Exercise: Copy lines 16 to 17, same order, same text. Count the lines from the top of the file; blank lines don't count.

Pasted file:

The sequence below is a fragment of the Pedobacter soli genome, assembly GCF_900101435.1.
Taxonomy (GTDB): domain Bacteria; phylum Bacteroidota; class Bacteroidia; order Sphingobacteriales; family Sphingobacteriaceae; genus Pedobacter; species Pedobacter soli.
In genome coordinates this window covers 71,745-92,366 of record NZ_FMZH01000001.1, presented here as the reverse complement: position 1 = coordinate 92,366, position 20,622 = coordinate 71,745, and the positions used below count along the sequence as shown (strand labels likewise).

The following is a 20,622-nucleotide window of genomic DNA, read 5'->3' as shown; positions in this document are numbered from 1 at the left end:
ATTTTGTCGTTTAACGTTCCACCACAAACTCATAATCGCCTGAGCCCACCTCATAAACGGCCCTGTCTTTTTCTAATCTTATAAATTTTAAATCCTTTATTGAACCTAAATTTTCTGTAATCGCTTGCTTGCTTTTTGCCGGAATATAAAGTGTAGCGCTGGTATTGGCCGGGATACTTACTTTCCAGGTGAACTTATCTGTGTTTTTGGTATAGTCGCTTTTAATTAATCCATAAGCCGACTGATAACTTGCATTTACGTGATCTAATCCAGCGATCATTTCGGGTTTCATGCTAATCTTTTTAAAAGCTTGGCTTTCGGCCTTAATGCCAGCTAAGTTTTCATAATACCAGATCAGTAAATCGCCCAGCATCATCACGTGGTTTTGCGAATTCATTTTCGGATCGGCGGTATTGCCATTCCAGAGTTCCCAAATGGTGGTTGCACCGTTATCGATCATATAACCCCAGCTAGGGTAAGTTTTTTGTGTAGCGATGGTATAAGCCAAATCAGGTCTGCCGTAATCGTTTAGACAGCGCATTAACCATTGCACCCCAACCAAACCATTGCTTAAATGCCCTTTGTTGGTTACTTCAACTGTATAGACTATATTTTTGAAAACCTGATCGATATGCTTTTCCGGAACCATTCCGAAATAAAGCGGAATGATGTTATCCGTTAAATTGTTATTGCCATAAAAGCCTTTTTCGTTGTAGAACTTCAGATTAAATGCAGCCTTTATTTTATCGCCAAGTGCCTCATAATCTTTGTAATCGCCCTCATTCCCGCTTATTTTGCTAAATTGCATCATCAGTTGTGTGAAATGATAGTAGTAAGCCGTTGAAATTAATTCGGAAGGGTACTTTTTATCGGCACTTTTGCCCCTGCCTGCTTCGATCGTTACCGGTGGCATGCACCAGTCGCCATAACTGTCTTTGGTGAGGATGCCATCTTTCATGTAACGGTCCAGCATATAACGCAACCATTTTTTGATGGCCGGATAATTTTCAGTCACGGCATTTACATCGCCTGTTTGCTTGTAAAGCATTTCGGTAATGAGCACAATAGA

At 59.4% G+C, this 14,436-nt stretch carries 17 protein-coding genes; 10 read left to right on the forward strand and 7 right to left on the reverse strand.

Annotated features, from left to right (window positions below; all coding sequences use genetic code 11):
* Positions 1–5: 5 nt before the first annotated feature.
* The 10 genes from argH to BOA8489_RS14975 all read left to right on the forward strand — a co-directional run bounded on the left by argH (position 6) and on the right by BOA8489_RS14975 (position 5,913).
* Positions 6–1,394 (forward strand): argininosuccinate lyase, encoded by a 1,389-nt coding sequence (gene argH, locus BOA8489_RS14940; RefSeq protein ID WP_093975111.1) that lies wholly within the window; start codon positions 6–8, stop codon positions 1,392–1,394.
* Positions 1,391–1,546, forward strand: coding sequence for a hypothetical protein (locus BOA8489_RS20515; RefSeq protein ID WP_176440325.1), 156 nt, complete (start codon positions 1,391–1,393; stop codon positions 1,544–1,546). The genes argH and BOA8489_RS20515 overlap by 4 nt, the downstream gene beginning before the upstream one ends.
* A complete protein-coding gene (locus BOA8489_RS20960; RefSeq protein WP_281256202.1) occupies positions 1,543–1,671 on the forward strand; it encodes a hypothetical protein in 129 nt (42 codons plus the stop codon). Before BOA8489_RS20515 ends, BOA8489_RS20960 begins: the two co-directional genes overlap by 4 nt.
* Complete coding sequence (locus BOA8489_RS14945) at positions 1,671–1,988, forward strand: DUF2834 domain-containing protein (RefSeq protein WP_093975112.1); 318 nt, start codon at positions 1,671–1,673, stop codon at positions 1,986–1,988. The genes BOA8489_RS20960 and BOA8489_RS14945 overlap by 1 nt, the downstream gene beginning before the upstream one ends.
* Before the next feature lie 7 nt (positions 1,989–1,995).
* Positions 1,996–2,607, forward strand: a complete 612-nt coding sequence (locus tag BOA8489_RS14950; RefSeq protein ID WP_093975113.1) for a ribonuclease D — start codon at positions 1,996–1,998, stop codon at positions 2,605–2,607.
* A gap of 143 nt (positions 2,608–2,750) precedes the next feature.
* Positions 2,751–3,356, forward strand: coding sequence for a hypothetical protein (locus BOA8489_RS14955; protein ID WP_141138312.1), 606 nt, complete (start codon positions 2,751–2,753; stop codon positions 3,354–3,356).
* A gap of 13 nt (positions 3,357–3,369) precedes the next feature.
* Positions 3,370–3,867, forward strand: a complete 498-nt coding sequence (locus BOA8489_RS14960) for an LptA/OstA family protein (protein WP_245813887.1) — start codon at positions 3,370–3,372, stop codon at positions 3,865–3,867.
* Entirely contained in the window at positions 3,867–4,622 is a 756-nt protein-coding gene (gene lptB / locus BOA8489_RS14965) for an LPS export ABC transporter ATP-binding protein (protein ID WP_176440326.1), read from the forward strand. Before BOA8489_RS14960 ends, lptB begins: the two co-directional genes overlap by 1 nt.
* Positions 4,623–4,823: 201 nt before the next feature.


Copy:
* A gap of 143 nt (positions 2,608–2,750) precedes the next feature.
* Positions 2,751–3,356, forward strand: coding sequence for a hypothetical protein (locus BOA8489_RS14955; protein ID WP_141138312.1), 606 nt, complete (start codon positions 2,751–2,753; stop codon positions 3,354–3,356).